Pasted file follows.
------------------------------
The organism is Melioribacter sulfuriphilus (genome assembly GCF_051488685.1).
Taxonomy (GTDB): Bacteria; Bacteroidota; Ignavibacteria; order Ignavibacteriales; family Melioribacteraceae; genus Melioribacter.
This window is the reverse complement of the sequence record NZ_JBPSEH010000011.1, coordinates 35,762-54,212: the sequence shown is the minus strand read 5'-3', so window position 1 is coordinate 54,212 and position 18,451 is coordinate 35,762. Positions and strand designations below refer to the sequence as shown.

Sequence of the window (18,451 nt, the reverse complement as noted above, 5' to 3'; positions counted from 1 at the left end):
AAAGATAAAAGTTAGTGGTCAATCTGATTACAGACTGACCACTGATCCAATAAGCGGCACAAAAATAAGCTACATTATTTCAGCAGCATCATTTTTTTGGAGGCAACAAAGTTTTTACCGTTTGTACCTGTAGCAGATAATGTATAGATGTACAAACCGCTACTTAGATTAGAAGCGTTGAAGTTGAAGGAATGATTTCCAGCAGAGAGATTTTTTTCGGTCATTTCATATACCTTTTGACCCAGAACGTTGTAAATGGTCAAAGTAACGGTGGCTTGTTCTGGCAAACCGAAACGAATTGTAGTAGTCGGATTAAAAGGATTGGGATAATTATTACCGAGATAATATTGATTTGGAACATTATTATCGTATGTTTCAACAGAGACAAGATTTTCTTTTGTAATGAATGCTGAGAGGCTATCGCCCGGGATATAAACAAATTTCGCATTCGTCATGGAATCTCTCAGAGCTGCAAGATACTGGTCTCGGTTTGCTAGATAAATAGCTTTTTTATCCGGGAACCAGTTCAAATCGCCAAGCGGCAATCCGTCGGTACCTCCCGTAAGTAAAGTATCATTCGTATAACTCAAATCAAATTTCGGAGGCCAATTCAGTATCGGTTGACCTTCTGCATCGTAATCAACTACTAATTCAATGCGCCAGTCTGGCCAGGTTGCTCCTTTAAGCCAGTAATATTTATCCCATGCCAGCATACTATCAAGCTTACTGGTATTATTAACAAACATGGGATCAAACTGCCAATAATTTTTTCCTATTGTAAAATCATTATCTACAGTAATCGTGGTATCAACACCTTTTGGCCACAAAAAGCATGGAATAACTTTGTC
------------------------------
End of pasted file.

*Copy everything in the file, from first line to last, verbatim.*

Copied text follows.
The organism is Melioribacter sulfuriphilus (genome assembly GCF_051488685.1).
Taxonomy (GTDB): Bacteria; Bacteroidota; Ignavibacteria; order Ignavibacteriales; family Melioribacteraceae; genus Melioribacter.
This window is the reverse complement of the sequence record NZ_JBPSEH010000011.1, coordinates 35,762-54,212: the sequence shown is the minus strand read 5'-3', so window position 1 is coordinate 54,212 and position 18,451 is coordinate 35,762. Positions and strand designations below refer to the sequence as shown.

Sequence of the window (18,451 nt, the reverse complement as noted above, 5' to 3'; positions counted from 1 at the left end):
AAAGATAAAAGTTAGTGGTCAATCTGATTACAGACTGACCACTGATCCAATAAGCGGCACAAAAATAAGCTACATTATTTCAGCAGCATCATTTTTTTGGAGGCAACAAAGTTTTTACCGTTTGTACCTGTAGCAGATAATGTATAGATGTACAAACCGCTACTTAGATTAGAAGCGTTGAAGTTGAAGGAATGATTTCCAGCAGAGAGATTTTTTTCGGTCATTTCATATACCTTTTGACCCAGAACGTTGTAAATGGTCAAAGTAACGGTGGCTTGTTCTGGCAAACCGAAACGAATTGTAGTAGTCGGATTAAAAGGATTGGGATAATTATTACCGAGATAATATTGATTTGGAACATTATTATCGTATGTTTCAACAGAGACAAGATTTTCTTTTGTAATGAATGCTGAGAGGCTATCGCCCGGGATATAAACAAATTTCGCATTCGTCATGGAATCTCTCAGAGCTGCAAGATACTGGTCTCGGTTTGCTAGATAAATAGCTTTTTTATCCGGGAACCAGTTCAAATCGCCAAGCGGCAATCCGTCGGTACCTCCCGTAAGTAAAGTATCATTCGTATAACTCAAATCAAATTTCGGAGGCCAATTCAGTATCGGTTGACCTTCTGCATCGTAATCAACTACTAATTCAATGCGCCAGTCTGGCCAGGTTGCTCCTTTAAGCCAGTAATATTTATCCCATGCCAGCATACTATCAAGCTTACTGGTATTATTAACAAACATGGGATCAAACTGCCAATAATTTTTTCCTATTGTAAAATCATTATCTACAGTAATCGTGGTATCAACACCTTTTGGCCACAAAAAGCATGGAATAACTTTGTC